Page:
Authors: Amber Riley
My hands itched at my sides.
I thought. It was important to remain calm. I wasn’t sure anything was wrong, and anger solved nothing. I was probably becoming paranoid. There were countless vampires fitting those descriptions.
“Hire a couple more people to help out,” I told him. “I’d rather be safe than sorry.”
“If this is about letting Merv get into trouble, then you don’t have to worry. It won’t happen again.” He darted back behind the bar and grabbed the man’s wrist as he reached for a beer sitting in ice. “Not a good idea, buddy.”
“It’s only partially about that.” I crossed the room and grabbed my suitcase again. “I’ve got some things to look into.”
“Kaden, what’s going on?” he called after me, sounding slightly nervous.
The heat blew across the floor and up my pant legs as I unloaded the blood bags into the mini-fridge in my bedroom. It felt good against my skin. With my diet, I never felt warm. But I refused to steal the heat from anything living, and I was therefore resigned to that fact.
There was one thing that helped a little. Scalding hot showers thawed me out. My joints would loosen, and I could feel almost normal. As long as the hot water lasted, I would let it pound my skin and take some of my stress down the drain with the soap. It was then, and only then, when no one was around, that I could allow myself to remember the rush of the hunt, the sensation of sinking my fangs into flesh, their pulse beneath my lips, and the rush their blood gave me as it flowed over my tongue.
I pulled myself back to reality. I was on a mission; there wasn’t time to think about that. If that woman was who I thought it was, then I was probably being investigated. As an investigator, she would have gone to the club I owned. Someone there would have seen her.
Every little sound seemed to echo off the walls around me as I finished putting the blood away. The house was too big for one person, or even for five people. It was more for show than for comfort, but it provided the perfect amount of privacy.
I reached up to the top shelf of my closet and grabbed a shoe box. I flung the lid aside, followed by the entire box. I grabbed the next, then the next. Each was full of information. I had stolen them when I left Spain, hoping to figure out if there were any more lies to uncover. It wasn’t enough that my entire afterlife had been a giant fabrication. I wanted the truth, the whole truth, and nothing but the truth. Unfortunately, I came up empty-handed in regards to the shoe boxes. All I managed to get out of the country were vampire profiles and a few locket-sized portraits. If I had just had more time to look, I was sure I would have found something more.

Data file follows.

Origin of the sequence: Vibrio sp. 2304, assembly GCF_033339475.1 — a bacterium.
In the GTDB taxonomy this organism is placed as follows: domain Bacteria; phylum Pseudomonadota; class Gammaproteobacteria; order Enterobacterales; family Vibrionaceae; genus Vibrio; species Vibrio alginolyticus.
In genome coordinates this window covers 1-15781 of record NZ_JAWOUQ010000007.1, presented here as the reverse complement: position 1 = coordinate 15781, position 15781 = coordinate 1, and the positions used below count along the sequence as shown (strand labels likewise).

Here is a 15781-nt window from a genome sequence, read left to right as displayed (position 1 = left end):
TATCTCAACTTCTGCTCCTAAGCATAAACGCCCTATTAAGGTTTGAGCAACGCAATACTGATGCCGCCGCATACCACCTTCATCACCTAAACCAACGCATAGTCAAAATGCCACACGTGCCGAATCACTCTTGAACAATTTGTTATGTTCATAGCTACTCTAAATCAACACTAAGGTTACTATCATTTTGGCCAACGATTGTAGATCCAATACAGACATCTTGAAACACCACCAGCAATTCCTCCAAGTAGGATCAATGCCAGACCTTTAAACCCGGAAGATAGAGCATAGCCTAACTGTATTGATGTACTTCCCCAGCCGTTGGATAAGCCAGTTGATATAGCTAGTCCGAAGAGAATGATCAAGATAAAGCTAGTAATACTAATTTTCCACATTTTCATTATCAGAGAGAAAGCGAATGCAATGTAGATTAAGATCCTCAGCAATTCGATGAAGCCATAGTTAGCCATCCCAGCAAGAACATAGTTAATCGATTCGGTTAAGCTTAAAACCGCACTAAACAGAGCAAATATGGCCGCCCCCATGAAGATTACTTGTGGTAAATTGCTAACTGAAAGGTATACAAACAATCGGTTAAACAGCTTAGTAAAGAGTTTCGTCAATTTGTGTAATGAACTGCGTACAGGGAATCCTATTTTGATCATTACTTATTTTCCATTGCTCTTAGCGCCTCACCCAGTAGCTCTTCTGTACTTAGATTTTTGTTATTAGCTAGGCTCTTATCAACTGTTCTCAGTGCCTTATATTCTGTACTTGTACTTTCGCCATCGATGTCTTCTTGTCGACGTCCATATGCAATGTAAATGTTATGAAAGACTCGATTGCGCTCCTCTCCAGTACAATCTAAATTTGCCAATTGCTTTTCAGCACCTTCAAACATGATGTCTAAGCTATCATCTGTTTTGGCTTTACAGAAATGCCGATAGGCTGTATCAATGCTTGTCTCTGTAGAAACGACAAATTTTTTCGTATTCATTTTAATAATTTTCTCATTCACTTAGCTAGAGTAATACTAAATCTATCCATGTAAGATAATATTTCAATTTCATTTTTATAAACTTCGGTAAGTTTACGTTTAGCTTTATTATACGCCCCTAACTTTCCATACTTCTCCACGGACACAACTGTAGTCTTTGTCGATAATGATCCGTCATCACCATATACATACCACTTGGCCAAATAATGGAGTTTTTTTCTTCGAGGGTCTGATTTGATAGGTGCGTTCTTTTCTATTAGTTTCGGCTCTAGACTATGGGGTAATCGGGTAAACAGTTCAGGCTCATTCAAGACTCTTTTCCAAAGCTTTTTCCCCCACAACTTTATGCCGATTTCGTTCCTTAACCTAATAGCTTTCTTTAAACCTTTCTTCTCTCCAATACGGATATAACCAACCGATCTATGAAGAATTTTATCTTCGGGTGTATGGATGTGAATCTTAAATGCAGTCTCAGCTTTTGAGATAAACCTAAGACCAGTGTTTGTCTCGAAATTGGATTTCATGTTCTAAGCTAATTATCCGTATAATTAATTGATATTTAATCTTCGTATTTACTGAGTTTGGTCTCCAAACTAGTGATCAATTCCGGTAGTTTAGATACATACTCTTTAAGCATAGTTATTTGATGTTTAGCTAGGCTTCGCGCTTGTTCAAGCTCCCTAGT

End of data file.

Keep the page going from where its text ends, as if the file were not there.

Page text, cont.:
Once the chocolate brown carpet was covered with things I should have thrown away long ago, I found it—the box with the portraits. As luck would have it, the one I was looking for was sitting right on top. The same girl I had seen earlier was posed, unsmiling, with her hair piled on top of her head. With it tucked safely into my back pocket, I took off for Manhattan.
It was only after I got there that I realized my keys were sitting at home. I hadn’t planned on needing them before I got sidetracked, and after that, I had been too preoccupied to even think about them. So I knocked and then I waited in the cold October air.
The Amaryllis was the club that I used as a cover. There had to be some sort of legitimate income in case anyone ever came asking, and there was plenty coming in from the club. It was in a great location for nightlife. The building was red brick with white awnings over dark windows. The inside had been completely redone to open up the layout. Upstairs, velvet couches were positioned around square glass tables overlooking the dance floor and bar below.
I heard someone hurry toward the door, their heels clicking on the tile. Jessica swung the door open with a smile. The bags under her eyes didn’t suit her very well, and her auburn hair was frizzing around her oval face. There was a large cranberry juice stain running down the entire front of her blue dress.
“You look like hell,” I told her. “You drank one of those energy drinks again, didn’t you?”
“I might have.” She beamed, trotting after me.
Music was still playing from the DJ booth. It was some upbeat song I didn’t recognize. I assumed it was to keep her awake while she finished cleaning up, since the club had been closed for a couple hours.